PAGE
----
Custom (Tractors) Fit
Minnesota collector partial to Shelbyville, Ind., tractors
The Custom Model 98 is a sturdy-looking tractor.
Half a century afterward, Charles Haecherl of Veseli, Minn., discovered that in the old iron world, what goes around sometimes comes around. When he set out to restore the tractor he'd used as a 15-year-old, he encountered damage inflicted by an irate teenager … himself.
"I had to pound out dents in the fenders," he chuckles ruefully. "When I was a kid I'd get frustrated if the tractor wouldn't start, or if I'd get stuck while plowing, so I'd take a wrench or a hammer and pound on the fender."
Biggest tractor on the farm
Charles' father, Andrew, bought a new 1950 Custom Model B tractor for the Haecherl farm near Lisbon, N.D. Custom Mfg. Corp. of Shelbyville, Ind., made the tractors starting in 1947. "Custom tractors were different because they had a 6-cylinder Chrysler engine," Charles says, "and not a lot of tractors had a 6-cylinder at that time." It was equally unusual for Chrysler automobile dealerships to sell tractors.
"The local Chrysler dealership, Hansen Motors of Lisbon, had that Model B with the narrow-front on the lot and Dad brought it out to the farm," Charles recalls. "We used it for a while, until Dad told them he would rather have a wide-front than the narrow-front, which came on the Model C. So they ordered it for him, and when it came, Dad returned the B."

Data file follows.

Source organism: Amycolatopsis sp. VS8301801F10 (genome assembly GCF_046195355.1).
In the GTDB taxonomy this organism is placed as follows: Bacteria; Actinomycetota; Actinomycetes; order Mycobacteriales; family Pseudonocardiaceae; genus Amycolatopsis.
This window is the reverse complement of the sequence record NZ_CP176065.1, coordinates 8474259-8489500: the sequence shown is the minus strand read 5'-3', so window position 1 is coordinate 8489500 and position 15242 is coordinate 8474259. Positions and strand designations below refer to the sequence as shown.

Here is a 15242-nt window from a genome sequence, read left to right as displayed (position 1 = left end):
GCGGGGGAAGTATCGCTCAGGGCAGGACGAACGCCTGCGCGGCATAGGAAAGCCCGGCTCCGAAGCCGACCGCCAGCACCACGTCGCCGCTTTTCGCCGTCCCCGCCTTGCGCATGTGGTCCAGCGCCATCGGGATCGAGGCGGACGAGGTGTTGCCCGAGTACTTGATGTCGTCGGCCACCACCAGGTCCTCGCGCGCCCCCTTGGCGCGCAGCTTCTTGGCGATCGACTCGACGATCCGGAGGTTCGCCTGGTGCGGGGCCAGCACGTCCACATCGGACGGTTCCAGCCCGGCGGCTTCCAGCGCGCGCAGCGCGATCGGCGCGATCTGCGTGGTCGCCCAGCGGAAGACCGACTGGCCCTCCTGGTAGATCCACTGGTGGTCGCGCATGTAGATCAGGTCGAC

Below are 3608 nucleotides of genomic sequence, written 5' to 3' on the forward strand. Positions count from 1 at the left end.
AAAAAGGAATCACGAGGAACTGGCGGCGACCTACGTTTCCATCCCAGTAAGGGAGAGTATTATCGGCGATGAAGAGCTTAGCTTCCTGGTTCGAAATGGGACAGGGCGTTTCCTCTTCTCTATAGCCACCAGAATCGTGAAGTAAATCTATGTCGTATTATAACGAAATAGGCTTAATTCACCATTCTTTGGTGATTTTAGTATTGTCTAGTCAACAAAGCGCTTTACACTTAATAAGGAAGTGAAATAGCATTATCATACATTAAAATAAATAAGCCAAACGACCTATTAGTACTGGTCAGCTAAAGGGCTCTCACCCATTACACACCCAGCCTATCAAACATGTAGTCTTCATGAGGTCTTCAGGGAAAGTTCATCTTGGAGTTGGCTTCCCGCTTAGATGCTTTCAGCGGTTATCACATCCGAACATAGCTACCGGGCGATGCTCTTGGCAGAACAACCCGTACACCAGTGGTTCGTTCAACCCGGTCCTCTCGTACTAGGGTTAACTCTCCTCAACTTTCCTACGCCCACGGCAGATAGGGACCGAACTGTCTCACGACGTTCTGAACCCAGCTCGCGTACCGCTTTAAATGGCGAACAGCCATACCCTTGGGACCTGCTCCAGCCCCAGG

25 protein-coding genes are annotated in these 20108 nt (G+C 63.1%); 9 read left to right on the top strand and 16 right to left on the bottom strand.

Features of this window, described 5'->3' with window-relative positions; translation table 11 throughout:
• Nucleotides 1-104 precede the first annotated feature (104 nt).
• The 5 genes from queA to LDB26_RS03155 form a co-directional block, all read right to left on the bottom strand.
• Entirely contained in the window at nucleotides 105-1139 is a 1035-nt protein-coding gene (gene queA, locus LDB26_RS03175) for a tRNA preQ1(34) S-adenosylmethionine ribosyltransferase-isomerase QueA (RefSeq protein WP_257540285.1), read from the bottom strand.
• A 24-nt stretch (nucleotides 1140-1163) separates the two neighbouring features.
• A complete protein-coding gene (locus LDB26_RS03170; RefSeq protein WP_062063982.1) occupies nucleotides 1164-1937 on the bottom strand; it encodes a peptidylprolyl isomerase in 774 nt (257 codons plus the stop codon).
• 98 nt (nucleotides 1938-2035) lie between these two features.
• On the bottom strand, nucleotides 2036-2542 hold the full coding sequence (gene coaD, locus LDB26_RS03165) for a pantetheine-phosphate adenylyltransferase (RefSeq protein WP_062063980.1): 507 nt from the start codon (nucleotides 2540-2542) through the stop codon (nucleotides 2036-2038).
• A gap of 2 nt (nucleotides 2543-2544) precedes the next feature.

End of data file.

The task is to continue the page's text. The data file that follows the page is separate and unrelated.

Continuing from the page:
The 1950 Custom Model C was the largest tractor on the Haecherl farm, ahead of a 1946 Minneapolis-Moline R, so the C was used for most of the small-grain work. "We field cultivated in the spring, plowed in the fall, seeded, planted corn, harrowed, pulled loads of grain, did everything with it," Charles says.
As a 15-year-old in 1950, one of Charles' jobs on the family's 320 acres was plowing. "I was really happy to be driving a new tractor out in the field," he says. "But in August, when it got really hot, I had to take a 2-bottom Minneapolis-Moline plow and plow 60 acres. Dad always insisted on plowing around the field, instead of up and down, and that 60 acres seemed like it took forever."
The tractor's boxcar hitch slowed progress. Strike a rock, the hitch trips and the plow comes loose. "You'd go 20 to 30 feet before you got stopped," Charles says, "and then you had to back up, get lined up, hook up and then you'd go on your way again."
Charles' dad insisted on plowing around the field to reduce the number of dead furrows. "Every time you would strike out a section," Charles says, "you would have a dead furrow. You could have several in a large field, and those dead furrows could get pretty deep if you weren't controlling right and working the levers right. In the spring you'd have to work and work those furrows to get them filled in. Dad wanted only one dead furrow, which would be in the middle of the field if you plowed around it, starting on the outside." At the time, he didn't agree with his dad's methods, Charles says, but now that he's an adult, he understands.
Restoring Dad's tractor
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